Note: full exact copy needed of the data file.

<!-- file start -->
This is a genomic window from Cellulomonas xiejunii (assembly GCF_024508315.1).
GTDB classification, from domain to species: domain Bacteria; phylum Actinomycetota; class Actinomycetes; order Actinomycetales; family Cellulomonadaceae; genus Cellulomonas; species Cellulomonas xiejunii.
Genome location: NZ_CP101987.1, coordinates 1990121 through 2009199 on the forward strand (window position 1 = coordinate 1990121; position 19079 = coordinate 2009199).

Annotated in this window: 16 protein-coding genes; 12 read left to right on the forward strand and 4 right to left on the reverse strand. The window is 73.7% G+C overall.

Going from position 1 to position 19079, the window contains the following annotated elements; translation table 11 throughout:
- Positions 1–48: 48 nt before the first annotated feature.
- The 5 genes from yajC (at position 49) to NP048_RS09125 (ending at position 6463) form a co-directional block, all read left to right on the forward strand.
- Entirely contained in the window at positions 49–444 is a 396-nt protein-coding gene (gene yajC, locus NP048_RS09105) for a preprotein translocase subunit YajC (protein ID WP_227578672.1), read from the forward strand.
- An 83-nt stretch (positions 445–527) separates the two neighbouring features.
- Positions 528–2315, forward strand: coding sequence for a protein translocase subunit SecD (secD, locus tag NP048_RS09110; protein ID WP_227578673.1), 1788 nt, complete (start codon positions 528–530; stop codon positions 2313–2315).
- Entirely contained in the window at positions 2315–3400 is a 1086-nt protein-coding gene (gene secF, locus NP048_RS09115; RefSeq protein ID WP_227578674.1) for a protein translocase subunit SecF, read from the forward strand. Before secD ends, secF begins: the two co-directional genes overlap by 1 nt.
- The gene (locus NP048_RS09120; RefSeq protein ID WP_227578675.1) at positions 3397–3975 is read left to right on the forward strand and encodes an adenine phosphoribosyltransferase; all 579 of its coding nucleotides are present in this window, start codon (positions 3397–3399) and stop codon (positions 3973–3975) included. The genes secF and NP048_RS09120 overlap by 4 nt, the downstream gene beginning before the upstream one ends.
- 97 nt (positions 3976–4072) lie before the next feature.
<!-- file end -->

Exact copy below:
This is a genomic window from Cellulomonas xiejunii (assembly GCF_024508315.1).
GTDB classification, from domain to species: domain Bacteria; phylum Actinomycetota; class Actinomycetes; order Actinomycetales; family Cellulomonadaceae; genus Cellulomonas; species Cellulomonas xiejunii.
Genome location: NZ_CP101987.1, coordinates 1990121 through 2009199 on the forward strand (window position 1 = coordinate 1990121; position 19079 = coordinate 2009199).

Annotated in this window: 16 protein-coding genes; 12 read left to right on the forward strand and 4 right to left on the reverse strand. The window is 73.7% G+C overall.

Going from position 1 to position 19079, the window contains the following annotated elements; translation table 11 throughout:
- Positions 1–48: 48 nt before the first annotated feature.
- The 5 genes from yajC (at position 49) to NP048_RS09125 (ending at position 6463) form a co-directional block, all read left to right on the forward strand.
- Entirely contained in the window at positions 49–444 is a 396-nt protein-coding gene (gene yajC, locus NP048_RS09105) for a preprotein translocase subunit YajC (protein ID WP_227578672.1), read from the forward strand.
- An 83-nt stretch (positions 445–527) separates the two neighbouring features.
- Positions 528–2315, forward strand: coding sequence for a protein translocase subunit SecD (secD, locus tag NP048_RS09110; protein ID WP_227578673.1), 1788 nt, complete (start codon positions 528–530; stop codon positions 2313–2315).
- Entirely contained in the window at positions 2315–3400 is a 1086-nt protein-coding gene (gene secF, locus NP048_RS09115; RefSeq protein ID WP_227578674.1) for a protein translocase subunit SecF, read from the forward strand. Before secD ends, secF begins: the two co-directional genes overlap by 1 nt.
- The gene (locus NP048_RS09120; RefSeq protein ID WP_227578675.1) at positions 3397–3975 is read left to right on the forward strand and encodes an adenine phosphoribosyltransferase; all 579 of its coding nucleotides are present in this window, start codon (positions 3397–3399) and stop codon (positions 3973–3975) included. The genes secF and NP048_RS09120 overlap by 4 nt, the downstream gene beginning before the upstream one ends.
- 97 nt (positions 3976–4072) lie before the next feature.